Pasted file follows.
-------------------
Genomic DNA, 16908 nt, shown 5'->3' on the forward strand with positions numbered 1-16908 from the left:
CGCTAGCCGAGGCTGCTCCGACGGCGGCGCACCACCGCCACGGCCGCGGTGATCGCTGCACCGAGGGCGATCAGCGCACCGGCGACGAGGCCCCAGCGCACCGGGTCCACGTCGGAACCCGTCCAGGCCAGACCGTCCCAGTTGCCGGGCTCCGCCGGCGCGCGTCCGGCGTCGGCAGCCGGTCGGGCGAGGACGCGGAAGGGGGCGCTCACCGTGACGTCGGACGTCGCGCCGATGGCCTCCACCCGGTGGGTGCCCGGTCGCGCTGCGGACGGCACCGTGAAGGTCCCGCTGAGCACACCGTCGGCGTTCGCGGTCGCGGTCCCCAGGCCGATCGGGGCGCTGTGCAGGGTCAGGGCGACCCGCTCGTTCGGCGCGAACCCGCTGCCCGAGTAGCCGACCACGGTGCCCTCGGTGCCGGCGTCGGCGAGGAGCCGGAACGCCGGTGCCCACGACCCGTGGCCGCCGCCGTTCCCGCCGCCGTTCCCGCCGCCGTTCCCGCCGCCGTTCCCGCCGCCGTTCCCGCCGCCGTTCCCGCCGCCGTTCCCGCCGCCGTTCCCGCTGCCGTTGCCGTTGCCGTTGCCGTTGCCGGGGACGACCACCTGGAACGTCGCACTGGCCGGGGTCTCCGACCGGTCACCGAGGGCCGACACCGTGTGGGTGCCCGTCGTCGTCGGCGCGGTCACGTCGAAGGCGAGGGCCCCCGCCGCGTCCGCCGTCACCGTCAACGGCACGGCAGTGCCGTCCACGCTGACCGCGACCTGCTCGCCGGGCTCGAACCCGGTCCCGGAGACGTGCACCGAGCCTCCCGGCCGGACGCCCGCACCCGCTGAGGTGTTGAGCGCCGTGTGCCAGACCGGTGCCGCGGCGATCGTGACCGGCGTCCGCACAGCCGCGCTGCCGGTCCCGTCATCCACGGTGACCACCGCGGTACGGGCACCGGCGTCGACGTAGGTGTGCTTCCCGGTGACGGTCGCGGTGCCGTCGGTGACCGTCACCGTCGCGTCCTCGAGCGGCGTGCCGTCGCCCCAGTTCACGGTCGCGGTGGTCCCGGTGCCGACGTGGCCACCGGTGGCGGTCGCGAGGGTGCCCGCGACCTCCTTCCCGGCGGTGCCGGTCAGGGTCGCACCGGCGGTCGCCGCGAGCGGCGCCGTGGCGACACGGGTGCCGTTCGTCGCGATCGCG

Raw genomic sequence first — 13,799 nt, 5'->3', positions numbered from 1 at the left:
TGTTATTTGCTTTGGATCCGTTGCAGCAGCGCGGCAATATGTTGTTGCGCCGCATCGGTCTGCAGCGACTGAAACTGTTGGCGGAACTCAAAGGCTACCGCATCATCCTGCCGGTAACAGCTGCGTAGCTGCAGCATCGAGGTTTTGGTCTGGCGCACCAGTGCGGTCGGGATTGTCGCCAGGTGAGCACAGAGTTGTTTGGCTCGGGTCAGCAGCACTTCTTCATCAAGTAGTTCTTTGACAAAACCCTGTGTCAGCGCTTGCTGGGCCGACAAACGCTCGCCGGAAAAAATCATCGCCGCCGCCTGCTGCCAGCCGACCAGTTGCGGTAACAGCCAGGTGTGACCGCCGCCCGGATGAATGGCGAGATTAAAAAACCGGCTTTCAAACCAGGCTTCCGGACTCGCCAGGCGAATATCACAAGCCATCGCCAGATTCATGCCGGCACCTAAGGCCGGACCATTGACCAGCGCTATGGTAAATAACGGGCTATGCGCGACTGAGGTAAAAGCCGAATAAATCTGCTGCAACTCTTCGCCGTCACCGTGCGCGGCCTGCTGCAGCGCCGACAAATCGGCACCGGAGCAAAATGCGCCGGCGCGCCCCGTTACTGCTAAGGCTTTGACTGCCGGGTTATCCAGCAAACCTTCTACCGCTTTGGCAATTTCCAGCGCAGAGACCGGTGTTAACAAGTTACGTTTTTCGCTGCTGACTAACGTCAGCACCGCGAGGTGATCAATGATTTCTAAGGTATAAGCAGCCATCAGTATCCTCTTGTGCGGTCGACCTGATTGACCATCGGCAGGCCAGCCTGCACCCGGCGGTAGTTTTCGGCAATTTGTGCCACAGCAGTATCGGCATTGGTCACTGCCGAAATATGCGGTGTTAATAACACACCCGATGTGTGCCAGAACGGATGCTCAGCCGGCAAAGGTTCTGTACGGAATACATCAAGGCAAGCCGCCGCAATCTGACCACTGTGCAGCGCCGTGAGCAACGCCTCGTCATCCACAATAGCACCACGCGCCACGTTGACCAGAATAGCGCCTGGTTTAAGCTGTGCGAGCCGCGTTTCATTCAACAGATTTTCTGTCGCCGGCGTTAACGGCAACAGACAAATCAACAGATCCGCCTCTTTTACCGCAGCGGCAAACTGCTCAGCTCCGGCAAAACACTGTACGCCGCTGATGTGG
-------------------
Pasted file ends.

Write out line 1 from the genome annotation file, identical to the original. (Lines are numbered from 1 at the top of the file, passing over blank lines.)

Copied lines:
Genomic DNA, 16908 nt, shown 5'->3' on the forward strand with positions numbered 1-16908 from the left: